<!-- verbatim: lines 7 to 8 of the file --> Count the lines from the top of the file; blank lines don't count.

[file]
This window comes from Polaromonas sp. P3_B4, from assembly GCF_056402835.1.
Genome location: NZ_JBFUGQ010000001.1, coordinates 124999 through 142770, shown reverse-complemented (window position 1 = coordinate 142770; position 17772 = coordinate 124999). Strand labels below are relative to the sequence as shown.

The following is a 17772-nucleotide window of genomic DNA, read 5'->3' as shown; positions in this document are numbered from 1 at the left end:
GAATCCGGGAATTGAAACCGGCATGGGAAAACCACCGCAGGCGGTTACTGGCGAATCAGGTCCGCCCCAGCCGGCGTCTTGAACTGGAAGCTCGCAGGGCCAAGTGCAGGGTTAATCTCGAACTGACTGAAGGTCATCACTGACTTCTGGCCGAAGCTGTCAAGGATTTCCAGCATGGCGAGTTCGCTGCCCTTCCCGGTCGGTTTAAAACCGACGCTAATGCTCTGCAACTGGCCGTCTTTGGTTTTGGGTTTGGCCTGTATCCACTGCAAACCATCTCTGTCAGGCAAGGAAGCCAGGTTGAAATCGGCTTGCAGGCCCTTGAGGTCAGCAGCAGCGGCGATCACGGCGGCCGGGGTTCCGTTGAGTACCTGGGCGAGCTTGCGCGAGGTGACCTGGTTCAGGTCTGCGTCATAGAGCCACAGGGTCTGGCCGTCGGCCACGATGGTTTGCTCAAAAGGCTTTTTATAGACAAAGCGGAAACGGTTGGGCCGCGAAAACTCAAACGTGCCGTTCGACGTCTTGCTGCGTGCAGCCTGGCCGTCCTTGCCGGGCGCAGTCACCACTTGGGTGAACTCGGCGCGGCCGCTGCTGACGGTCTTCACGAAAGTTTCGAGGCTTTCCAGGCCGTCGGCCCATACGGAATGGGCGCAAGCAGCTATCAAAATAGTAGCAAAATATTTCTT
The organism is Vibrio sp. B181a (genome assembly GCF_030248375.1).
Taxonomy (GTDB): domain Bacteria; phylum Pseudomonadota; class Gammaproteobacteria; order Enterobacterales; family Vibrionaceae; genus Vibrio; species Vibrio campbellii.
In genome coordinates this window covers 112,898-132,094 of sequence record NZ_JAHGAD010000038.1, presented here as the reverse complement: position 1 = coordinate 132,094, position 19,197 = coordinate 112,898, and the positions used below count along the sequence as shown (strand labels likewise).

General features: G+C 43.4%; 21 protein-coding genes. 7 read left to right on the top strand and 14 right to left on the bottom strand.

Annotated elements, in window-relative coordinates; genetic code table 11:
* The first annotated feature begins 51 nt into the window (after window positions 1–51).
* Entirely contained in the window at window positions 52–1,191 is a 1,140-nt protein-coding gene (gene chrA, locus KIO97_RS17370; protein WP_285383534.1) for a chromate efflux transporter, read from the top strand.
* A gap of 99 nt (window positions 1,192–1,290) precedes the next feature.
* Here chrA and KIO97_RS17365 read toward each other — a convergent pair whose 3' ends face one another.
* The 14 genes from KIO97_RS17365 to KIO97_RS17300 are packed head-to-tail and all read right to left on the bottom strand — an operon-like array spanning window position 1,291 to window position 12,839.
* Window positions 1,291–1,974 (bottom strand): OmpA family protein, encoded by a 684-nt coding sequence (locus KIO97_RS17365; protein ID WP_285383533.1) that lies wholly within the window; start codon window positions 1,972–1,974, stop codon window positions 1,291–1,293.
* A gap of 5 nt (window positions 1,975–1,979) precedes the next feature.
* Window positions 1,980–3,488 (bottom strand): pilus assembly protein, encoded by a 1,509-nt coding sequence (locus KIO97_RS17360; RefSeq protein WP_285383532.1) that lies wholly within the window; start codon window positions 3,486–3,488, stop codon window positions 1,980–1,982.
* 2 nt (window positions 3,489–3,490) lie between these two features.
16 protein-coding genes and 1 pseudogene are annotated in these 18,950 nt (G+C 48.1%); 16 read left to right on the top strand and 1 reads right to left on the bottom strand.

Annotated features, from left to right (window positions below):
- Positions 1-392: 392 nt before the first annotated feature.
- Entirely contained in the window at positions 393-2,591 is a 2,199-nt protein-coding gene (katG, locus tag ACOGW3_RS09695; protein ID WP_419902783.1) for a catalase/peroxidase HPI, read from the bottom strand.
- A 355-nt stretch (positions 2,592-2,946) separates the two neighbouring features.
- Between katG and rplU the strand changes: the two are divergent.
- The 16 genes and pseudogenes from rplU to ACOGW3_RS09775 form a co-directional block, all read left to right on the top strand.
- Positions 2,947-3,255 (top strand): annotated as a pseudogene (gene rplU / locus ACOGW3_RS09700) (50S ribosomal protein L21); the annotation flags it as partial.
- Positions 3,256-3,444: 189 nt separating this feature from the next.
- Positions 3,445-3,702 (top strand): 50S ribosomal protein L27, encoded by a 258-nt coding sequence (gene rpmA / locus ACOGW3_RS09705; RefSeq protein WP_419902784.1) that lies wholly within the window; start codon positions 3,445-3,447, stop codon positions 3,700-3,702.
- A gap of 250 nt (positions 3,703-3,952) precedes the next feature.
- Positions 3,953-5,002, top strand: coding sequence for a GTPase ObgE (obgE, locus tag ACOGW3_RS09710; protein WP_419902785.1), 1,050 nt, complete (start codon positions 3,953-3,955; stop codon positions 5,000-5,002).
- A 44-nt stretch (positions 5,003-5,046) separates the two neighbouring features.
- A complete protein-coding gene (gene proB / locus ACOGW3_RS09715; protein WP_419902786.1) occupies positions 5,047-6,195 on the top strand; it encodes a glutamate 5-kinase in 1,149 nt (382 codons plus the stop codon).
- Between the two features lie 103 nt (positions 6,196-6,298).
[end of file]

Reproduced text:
In genome coordinates this window covers 112,898-132,094 of sequence record NZ_JAHGAD010000038.1, presented here as the reverse complement: position 1 = coordinate 132,094, position 19,197 = coordinate 112,898, and the positions used below count along the sequence as shown (strand labels likewise).

General features: G+C 43.4%; 21 protein-coding genes. 7 read left to right on the top strand and 14 right to left on the bottom strand.